He added: “There are key issues of harmonisation, legality, money movement, security, confidentiality, transaction integrity, transparency, disclosure and the like. This goes light years beyond relaxing distribution channels and methods and is something at which Lloyd's is looking closely.”

Should Lloyd's begin to trade online, he believes, it is almost sure to attract new investors.

Whether trading over the internet, the telephone, or face to face, John Cooney, president and chief executive officer of US insurance company Cooney, Rikard and Curtin (CRC), declared that customer service is the most important factor in attracting new business. He added that, fortunately for Lloyd's, customer service is one of the strengths of the corporation's offering.

His speech was entitled “Should the American Independent Broker use Lloyd's?”, and in it he listed the “new Lloyd's attractiveness to the market”. Positive factors included:

  • Some of the best security generally available today.
  • An encouraging responsiveness to consumer needs.
  • Resources concentrated on key areas where value is realised.
  • The great strides that are being made in efficient operations.

    He concluded: “All the good intentions and romanticism in the world will never substitute for being responsive to the client – filling his needs, while providing a true sense of peace

    in his balance sheet. As long as Lloyd's will make the investment, the public will seek the unique security that only the members of Lloyd's can offer.”

    Need for change

    In conclusion, the speakers felt, the future does not appear to be all bleak. Lloyd's may have a dented reputation, but its high levels of customer service should stand it in good stead.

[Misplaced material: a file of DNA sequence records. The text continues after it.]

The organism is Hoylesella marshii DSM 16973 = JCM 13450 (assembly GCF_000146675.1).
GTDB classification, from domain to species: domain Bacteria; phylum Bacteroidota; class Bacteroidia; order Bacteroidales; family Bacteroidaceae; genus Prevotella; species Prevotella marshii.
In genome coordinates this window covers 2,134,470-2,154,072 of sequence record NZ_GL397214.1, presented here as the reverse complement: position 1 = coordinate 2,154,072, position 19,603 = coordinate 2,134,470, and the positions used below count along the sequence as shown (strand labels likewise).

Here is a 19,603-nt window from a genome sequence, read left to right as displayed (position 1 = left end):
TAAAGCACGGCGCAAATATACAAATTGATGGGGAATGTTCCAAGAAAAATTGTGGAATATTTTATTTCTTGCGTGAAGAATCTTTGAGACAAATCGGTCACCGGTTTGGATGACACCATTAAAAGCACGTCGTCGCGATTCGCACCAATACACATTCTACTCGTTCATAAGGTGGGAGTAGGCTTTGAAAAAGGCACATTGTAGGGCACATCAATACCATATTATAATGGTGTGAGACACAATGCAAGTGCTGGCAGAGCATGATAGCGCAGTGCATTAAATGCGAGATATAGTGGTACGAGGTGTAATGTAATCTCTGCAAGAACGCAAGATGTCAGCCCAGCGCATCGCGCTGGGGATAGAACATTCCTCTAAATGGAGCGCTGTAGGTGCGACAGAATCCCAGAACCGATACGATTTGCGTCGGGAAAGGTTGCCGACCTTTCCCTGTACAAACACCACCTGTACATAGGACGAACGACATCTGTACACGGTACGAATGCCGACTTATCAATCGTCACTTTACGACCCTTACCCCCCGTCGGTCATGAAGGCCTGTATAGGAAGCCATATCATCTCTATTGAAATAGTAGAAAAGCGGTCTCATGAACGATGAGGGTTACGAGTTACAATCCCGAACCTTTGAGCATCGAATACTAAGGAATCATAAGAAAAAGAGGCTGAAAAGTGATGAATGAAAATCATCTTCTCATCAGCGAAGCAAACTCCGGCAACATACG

Bright recognised the need to change. He said: “I believe in Lloyd's, I don't believe in this Lloyd's.” Despite this, he claimed the corporation had a singular merit: “We have never as a market gone into liquidation, which no other market in the world can say.”

    Bill Rendall, underwriter on syndicate 510, thought Lloyd's has dealt with hard times well. He said: “Despite the appalling catalogue of catastrophe insurance losses during the year 2000, I believe that Lloyd's has emerged comparatively unscathed.”

    Addressing the members, he continued: “There is a tone of certainty about the advent of a hard market, but I would urge caution and that you should make sure that there really is a substantial upturn and a really hard market. Then we will certainly need lots of capital in whatever form it is available.”

    However, Paul Upton, an active underwriter since January 1995, predicted that the road ahead for Lloyd's would be painful. His contribution summed up what the journey would involve: “A grubby, exhausting climb to the top. And beware the slide down the other side, because I fear there may fewer aids to guide us through cycles in the future.”

    Table 1: Lloyd's changing capital base 1993-2000
      1993 1994 1995 1996 1997 1998 1999 2000
    Number of unlimited liability names 19,537 17,526 14,744 12,738 9,958 6,825 4,503 3,317
    Unlimited liability 100% 86% 77% 70% 55% 40% 27% 20%
    Limited liability 0% 0% 0% 0% 1% 5% 7% 13%
    Total Names 100% 86% 77% 70% 56% 45% 34% 33%
    Spread funds 0% 14% 19% 21% 24% 25% 20% n/a
    Dedicated 0% 0% 4% 9% 20% 30% 46% n/a
    Total corporates 0% 14% 21% 30% 44% 55% 66% 67%
    Grand total 100% 100% 100% 100% 100% 100% 100% 100%